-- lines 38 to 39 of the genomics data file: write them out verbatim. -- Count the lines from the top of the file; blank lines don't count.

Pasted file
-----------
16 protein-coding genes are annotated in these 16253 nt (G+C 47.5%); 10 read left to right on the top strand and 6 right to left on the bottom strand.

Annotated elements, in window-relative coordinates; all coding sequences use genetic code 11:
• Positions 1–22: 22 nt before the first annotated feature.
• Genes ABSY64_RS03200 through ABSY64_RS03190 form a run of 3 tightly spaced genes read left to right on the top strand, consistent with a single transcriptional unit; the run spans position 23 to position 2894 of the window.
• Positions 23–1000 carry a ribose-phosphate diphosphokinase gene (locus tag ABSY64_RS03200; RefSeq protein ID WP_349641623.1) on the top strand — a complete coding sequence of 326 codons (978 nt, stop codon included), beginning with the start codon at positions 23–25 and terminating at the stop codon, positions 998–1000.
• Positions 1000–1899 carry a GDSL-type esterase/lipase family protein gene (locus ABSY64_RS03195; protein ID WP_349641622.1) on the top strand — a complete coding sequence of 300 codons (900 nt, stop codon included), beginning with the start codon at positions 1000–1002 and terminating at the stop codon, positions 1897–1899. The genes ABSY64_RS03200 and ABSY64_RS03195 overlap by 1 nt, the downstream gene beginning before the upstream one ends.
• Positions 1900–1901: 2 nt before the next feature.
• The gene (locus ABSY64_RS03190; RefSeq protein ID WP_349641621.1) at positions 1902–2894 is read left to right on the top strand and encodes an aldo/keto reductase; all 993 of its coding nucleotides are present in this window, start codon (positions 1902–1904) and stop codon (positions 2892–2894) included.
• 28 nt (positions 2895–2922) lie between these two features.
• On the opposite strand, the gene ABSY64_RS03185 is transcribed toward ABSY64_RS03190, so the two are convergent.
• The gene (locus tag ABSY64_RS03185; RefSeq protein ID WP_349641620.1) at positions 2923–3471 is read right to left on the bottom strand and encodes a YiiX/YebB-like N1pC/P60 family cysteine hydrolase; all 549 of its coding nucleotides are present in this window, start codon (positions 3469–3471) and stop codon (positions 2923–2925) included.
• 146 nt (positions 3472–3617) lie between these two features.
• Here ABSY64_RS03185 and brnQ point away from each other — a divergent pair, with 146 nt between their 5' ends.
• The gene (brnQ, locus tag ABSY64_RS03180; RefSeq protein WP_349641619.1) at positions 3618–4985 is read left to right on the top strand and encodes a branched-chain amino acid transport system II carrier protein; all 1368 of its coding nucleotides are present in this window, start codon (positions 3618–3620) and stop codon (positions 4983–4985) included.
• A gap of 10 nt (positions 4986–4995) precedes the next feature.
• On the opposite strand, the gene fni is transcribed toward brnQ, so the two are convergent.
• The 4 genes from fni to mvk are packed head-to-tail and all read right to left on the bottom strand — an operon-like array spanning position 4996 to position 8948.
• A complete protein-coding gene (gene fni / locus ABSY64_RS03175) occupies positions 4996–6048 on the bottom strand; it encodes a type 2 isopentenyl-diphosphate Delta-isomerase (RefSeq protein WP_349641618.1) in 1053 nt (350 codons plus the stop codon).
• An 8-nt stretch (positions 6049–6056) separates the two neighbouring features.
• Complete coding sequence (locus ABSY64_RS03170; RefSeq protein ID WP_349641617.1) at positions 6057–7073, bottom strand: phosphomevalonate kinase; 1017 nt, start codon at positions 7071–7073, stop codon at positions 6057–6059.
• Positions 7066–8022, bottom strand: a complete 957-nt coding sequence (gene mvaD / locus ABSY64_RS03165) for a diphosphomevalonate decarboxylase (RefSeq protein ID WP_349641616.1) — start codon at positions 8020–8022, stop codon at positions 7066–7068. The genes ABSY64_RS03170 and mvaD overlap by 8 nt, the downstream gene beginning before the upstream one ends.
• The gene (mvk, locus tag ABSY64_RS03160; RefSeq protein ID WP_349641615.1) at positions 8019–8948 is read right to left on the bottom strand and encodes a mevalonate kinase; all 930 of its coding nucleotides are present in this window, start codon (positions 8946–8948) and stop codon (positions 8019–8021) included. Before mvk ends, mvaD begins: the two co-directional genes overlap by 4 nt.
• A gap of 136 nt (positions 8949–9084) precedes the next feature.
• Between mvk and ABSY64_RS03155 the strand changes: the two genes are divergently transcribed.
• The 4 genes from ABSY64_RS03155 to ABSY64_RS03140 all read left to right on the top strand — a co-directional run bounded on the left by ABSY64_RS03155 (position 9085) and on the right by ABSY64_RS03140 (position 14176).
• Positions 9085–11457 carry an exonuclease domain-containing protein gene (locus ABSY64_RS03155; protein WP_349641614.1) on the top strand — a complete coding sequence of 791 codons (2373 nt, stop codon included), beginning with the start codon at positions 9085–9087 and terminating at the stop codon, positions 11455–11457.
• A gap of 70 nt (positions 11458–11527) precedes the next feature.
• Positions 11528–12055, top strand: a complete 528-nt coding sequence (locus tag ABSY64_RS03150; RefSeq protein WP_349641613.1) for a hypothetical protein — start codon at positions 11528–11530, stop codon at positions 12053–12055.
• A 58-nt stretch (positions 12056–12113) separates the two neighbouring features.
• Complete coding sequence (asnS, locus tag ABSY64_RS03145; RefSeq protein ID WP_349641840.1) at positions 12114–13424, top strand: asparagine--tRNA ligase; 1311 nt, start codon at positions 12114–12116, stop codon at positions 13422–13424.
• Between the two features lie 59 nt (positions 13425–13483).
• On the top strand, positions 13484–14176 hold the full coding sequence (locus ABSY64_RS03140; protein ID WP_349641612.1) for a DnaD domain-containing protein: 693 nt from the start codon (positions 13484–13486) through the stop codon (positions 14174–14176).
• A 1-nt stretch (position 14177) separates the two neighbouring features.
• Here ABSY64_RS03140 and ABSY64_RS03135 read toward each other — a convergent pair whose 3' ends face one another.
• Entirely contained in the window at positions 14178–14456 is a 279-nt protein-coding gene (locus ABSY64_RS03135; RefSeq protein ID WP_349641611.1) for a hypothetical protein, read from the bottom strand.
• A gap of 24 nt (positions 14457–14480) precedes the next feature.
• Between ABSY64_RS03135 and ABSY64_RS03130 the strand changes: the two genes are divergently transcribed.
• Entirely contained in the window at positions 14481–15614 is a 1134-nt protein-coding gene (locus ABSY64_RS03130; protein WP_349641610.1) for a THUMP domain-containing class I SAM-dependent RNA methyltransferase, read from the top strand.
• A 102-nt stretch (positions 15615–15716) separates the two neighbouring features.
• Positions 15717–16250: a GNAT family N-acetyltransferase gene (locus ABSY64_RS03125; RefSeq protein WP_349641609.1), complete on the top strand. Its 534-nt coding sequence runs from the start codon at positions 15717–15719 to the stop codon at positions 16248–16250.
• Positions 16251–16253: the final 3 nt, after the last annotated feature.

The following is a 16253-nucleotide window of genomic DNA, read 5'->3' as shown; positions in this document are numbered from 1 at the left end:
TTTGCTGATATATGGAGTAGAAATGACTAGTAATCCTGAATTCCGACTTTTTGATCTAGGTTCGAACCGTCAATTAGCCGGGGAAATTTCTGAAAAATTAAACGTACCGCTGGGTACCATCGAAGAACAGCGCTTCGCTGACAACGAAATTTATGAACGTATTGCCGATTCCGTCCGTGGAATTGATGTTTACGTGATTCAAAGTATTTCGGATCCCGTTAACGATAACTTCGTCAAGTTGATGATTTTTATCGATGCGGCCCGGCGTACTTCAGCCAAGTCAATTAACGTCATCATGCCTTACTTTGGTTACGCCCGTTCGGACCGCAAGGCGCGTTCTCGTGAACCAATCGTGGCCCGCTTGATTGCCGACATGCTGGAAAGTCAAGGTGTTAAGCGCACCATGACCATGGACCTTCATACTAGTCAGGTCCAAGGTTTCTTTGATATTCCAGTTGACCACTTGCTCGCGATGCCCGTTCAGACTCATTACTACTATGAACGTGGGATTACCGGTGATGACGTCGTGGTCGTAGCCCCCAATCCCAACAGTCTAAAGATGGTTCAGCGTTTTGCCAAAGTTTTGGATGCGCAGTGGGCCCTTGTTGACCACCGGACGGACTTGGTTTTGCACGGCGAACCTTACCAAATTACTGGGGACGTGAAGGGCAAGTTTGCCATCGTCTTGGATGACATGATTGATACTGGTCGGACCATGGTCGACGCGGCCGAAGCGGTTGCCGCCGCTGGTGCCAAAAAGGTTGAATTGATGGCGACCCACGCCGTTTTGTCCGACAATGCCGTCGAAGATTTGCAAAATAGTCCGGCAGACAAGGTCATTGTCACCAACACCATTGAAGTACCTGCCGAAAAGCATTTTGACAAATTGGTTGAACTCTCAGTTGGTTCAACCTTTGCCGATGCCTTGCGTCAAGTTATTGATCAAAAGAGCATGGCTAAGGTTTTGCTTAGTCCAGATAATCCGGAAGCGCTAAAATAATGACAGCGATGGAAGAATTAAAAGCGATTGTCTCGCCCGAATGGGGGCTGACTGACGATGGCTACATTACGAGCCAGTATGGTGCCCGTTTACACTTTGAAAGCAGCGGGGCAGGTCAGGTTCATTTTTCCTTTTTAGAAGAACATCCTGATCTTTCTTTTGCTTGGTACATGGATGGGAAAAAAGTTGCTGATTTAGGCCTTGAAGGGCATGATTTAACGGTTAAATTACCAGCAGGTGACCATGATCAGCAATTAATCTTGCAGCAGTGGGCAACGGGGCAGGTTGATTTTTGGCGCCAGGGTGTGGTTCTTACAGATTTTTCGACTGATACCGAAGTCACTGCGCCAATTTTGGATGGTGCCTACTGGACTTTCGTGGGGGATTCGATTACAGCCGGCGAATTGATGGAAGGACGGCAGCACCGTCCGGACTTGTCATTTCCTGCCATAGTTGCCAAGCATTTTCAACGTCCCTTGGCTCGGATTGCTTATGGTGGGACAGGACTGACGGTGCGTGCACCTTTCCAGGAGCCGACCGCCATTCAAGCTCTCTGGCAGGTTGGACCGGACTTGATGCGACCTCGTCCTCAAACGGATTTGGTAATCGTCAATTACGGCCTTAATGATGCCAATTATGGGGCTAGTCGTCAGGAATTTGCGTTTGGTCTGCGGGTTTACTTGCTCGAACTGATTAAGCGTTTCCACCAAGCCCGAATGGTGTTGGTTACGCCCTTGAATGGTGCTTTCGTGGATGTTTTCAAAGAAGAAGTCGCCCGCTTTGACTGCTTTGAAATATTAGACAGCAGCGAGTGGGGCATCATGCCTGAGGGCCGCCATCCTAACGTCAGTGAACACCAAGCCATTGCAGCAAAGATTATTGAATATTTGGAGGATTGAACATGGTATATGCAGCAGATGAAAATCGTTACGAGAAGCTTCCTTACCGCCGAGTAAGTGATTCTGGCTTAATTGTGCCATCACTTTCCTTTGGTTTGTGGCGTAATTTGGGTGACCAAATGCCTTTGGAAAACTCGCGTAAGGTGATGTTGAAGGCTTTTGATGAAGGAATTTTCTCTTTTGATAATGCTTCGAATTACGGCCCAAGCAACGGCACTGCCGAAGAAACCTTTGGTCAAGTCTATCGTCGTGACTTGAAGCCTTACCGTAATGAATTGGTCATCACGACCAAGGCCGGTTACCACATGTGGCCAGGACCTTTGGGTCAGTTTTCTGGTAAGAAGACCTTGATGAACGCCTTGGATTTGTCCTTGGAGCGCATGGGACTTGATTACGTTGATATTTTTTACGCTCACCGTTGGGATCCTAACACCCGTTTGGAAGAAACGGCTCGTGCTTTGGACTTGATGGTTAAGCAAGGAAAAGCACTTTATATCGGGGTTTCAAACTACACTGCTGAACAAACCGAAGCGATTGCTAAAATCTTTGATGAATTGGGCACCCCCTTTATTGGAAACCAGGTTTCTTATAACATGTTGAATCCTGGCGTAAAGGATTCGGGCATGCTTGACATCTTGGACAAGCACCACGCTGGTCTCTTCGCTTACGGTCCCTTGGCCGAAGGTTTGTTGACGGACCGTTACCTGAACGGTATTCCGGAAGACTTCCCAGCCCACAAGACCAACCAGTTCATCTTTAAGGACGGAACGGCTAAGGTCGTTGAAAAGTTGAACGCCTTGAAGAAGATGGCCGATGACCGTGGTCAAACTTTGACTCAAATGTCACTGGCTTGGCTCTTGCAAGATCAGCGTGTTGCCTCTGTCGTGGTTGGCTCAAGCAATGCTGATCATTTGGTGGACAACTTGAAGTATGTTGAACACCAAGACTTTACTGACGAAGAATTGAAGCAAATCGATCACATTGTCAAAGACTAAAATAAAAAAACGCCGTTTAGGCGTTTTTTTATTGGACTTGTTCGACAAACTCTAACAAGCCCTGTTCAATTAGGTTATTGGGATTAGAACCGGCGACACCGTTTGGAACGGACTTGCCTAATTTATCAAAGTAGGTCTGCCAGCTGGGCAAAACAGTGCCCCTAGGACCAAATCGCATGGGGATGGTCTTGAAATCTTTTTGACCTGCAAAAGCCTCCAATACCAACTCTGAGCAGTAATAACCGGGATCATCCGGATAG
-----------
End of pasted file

• Entirely contained in the window at positions 14481–15614 is a 1134-nt protein-coding gene (locus ABSY64_RS03130; protein WP_349641610.1) for a THUMP domain-containing class I SAM-dependent RNA methyltransferase, read from the top strand.
• A 102-nt stretch (positions 15615–15716) separates the two neighbouring features.